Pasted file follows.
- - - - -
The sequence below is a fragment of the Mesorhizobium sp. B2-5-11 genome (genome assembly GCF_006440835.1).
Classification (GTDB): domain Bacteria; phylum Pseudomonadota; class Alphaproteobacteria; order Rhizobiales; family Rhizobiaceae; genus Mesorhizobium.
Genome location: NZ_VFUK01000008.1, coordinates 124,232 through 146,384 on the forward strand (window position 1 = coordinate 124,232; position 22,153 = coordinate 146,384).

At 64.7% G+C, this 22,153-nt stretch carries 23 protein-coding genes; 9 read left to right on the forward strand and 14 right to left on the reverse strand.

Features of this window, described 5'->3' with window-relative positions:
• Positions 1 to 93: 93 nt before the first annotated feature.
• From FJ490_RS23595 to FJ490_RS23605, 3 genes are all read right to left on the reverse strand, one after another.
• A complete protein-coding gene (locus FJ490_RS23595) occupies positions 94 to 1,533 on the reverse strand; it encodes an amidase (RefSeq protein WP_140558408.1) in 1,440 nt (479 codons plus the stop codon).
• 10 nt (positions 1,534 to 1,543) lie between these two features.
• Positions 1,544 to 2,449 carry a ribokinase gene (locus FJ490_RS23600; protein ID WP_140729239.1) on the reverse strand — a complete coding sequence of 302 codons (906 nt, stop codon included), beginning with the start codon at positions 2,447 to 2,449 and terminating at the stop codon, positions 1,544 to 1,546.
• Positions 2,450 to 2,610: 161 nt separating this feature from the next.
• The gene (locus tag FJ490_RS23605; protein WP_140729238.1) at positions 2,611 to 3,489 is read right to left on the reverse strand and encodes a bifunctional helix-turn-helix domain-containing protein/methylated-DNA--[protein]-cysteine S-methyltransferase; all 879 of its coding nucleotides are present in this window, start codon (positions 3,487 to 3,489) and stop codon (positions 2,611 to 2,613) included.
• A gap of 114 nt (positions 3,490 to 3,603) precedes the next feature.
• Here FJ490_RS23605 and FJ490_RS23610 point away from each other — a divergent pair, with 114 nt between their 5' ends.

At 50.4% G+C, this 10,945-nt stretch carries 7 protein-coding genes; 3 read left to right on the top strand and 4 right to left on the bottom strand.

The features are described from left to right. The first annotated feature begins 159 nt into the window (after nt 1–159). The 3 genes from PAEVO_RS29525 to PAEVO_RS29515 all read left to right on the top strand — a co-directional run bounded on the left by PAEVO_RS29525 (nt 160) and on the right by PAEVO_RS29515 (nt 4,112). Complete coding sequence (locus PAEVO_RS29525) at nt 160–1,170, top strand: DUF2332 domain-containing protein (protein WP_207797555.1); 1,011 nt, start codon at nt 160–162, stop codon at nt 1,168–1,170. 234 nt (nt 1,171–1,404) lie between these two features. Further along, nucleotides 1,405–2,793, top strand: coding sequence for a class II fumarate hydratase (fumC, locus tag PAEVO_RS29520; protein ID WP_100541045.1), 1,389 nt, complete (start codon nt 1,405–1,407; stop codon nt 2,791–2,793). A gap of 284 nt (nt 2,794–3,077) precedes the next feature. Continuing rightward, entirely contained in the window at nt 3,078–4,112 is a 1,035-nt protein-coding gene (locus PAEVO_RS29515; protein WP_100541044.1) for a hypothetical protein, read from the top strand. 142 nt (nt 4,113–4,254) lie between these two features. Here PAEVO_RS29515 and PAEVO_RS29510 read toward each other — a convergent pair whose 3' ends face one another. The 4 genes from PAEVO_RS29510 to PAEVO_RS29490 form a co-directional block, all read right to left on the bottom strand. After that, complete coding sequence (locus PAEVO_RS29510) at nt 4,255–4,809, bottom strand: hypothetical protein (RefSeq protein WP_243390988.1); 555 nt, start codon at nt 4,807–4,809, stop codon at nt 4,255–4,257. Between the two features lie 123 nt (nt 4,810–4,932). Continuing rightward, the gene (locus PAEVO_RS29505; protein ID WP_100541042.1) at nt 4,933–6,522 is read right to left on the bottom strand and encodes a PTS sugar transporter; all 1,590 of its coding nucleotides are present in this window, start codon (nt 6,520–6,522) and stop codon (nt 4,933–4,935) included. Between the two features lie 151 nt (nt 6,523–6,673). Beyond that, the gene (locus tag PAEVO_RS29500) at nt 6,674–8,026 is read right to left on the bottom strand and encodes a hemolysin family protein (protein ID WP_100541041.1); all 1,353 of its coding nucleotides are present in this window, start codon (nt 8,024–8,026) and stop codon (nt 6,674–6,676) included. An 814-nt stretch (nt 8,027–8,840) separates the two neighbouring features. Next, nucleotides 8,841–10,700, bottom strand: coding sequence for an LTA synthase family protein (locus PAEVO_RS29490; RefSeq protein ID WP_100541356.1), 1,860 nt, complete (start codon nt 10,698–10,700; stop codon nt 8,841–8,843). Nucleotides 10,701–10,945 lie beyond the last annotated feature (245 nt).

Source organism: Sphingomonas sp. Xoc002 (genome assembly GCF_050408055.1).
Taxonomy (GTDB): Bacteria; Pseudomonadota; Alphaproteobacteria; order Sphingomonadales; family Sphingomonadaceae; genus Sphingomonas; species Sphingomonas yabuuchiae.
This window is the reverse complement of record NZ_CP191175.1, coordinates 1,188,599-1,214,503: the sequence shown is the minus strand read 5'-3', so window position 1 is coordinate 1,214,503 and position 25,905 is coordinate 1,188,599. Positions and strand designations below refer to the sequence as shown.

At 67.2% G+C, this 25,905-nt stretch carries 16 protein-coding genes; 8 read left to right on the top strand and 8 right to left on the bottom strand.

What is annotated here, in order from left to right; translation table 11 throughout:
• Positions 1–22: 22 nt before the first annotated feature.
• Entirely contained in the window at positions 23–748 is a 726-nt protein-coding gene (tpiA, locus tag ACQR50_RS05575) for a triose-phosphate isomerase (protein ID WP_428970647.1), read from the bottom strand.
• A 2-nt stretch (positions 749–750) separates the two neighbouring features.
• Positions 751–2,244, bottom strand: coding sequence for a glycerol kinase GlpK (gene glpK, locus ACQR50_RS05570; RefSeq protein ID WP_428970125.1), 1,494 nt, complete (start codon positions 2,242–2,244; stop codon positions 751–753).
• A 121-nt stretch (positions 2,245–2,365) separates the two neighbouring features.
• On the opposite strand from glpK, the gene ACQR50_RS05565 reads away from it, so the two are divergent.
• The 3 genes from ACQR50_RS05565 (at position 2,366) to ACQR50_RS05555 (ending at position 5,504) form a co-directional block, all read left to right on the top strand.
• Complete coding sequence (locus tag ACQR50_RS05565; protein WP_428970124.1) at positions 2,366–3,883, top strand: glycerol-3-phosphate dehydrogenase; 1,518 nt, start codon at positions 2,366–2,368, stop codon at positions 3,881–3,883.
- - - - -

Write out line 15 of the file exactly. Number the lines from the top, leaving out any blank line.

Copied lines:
At 50.4% G+C, this 10,945-nt stretch carries 7 protein-coding genes; 3 read left to right on the top strand and 4 right to left on the bottom strand.